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Kurds battle Islamist militants closing in on Syrian town - ASHARQ AL-AWSAT English Archive
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Smoke rises after a shell landed in Kobani in Syria as fighting intensified between Syrian Kurds and the militants of ISIS, on October 5, 2014.  (AP Photo/Lefteris Pitarakis)

Smoke rises after a shell landed in Kobani in Syria as fighting intensified between Syrian Kurds and the militants of ISIS, on October 5, 2014. (AP Photo/Lefteris Pitarakis)

Mursitpinar and Beirut, Reuters—Kurdish forces battled overnight with Islamists trying to seize a hill overlooking a Syrian border town with Turkey as US-led coalition warplanes carried out raids on the militants, a Kurdish official and a monitoring group said on Sunday.

A translator with the Kurdish Democratic Union Party (PYD) inside Kobani said Islamic State of Iraq and Syria (ISIS) forces were hitting it with tank and mortar fire as they tried to seize Mistanour hill, a landmark whose capture would give them easy access to the town.

Kurdish forces had managed to stop ISIS capturing the hill, Parwer Mohammed Ali told Reuters.

“Overnight there were new airstrikes. They struck three or four times in the vicinity Mistanour hill,” he added.

ISIS, a radical offshoot of Al-Qaeda, launched a new offensive to capture Kobani, a Kurdish town, two weeks ago as they try consolidate their hold on a stretch of territory across northern Syria and Iraq.

US-led air raids on ISIS in Syria have done little to blunt its advance on Kobani, also known as Ayn Al-Arab, and the violence has driven about some 180,000 Kurds into Turkey.

Turkey has shown no sign it will intervene to directly confront ISIS on its borders. It sees the Kurdish armed groups defending Kobani as foes.

The Britain-based Syrian Observatory for Human Rights, which monitors the three-year-old Syrian war, said ISIS has managed to capture the southern side of Mistanour hill, the furthest away from the town.

At least 11 Kurdish fighters and 16 ISIS insurgents were killed in the overnight clashes, it said.

Ocalan Iso, deputy commander of the Kurdish forces defending Kobani, said the clashes had focused on the hill, which lies to the south east. ISIS forces are now within a kilometer of Kobani, he said by telephone.

Some violence has already spilled over the border. Early on Sunday a mortar round landed around 550 yards (500 meters) inside Turkish territory close to an army base at Mursitpinar.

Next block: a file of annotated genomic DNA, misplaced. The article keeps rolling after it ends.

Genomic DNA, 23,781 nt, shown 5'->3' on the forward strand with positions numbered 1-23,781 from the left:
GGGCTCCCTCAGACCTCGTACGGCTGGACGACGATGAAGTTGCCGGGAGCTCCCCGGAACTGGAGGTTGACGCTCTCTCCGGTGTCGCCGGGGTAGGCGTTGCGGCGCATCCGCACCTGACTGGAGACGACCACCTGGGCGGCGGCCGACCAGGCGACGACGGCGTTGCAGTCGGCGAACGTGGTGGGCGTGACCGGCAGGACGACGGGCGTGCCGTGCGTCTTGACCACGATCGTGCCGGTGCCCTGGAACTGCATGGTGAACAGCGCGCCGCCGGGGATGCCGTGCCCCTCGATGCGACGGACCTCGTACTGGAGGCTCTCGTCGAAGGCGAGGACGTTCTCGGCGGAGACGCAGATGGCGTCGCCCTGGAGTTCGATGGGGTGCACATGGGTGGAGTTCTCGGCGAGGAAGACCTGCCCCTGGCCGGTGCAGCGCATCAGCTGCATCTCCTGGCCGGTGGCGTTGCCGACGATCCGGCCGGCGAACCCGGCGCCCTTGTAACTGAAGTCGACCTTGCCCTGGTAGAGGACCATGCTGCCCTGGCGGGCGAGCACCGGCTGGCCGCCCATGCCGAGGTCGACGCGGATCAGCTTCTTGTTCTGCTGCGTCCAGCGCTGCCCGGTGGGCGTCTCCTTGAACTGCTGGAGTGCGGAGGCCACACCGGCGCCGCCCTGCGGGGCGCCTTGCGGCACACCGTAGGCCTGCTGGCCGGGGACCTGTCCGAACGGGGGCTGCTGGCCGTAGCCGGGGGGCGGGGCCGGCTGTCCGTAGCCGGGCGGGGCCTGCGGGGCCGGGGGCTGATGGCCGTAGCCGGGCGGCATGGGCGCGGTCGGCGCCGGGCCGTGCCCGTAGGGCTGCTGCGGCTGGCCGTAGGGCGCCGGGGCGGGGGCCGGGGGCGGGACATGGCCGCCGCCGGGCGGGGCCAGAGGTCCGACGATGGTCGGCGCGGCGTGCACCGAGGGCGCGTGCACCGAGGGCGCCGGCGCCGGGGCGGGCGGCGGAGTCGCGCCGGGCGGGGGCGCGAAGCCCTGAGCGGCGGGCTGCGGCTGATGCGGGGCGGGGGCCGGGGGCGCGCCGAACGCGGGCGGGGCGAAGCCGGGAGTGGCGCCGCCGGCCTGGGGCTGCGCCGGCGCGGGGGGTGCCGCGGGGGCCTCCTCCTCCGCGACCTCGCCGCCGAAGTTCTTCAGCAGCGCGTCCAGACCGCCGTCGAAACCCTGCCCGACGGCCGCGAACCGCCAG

Explosions were audible across the border from Kobani, where shells continued to land inside, a Reuters correspondent said.

On Saturday a Turkish special forces officer was wounded after being hit by shrapnel from a stray shell apparently fired by ISIS fighters, according to media and local sources.

Two Turkish armored vehicles were stationed at the Yumurtalik border crossing 3 miles (5 km) west of Kobani on Sunday with their guns trained on Syria, but there was no sign of significant troop movements.

Tanks which earlier in the week had been deployed along the border had returned to their base.

Further west in Syria, government warplanes bombed towns in the countryside north of Aleppo, which the Syrian military is seeking to recapture from a mix of insurgent groups.

Last week the Syrian army made a new advance on Aleppo, seizing three villages north of the city and threatening rebel supply lines in a potentially major reversal.

President Bashar Al-Assad’s army has intensified an offensive in the heavily-populated western areas of Syria as US-led warplanes concentrate on areas in the north and east—ISIS areas which Damascus sees as less important.

Clashes took place between the Syrian army and ISIS insurgents around Kowaires military airbase in Aleppo, the Observatory said. Syrian warplanes on Saturday carried out raids around the airport.

In the industrial city of Sheikh Najjar, northeast of Aleppo, Islamist groups including the Al-Nusra Front also fought with government forces backed by pro-government militias and fighters from Shi’ite Lebanese group Hezbollah, the Observatory said.

Asharq Al-Awsat

Asharq Al-Awsat

Asharq Al-Awsat is the world’s premier pan-Arab daily newspaper, printed simultaneously each day on four continents in 14 cities. Launched in London in 1978, Asharq Al-Awsat has established itself as the decisive publication on pan-Arab and international affairs, offering its readers in-depth analysis and exclusive editorials, as well as the most comprehensive coverage of the entire Arab world.

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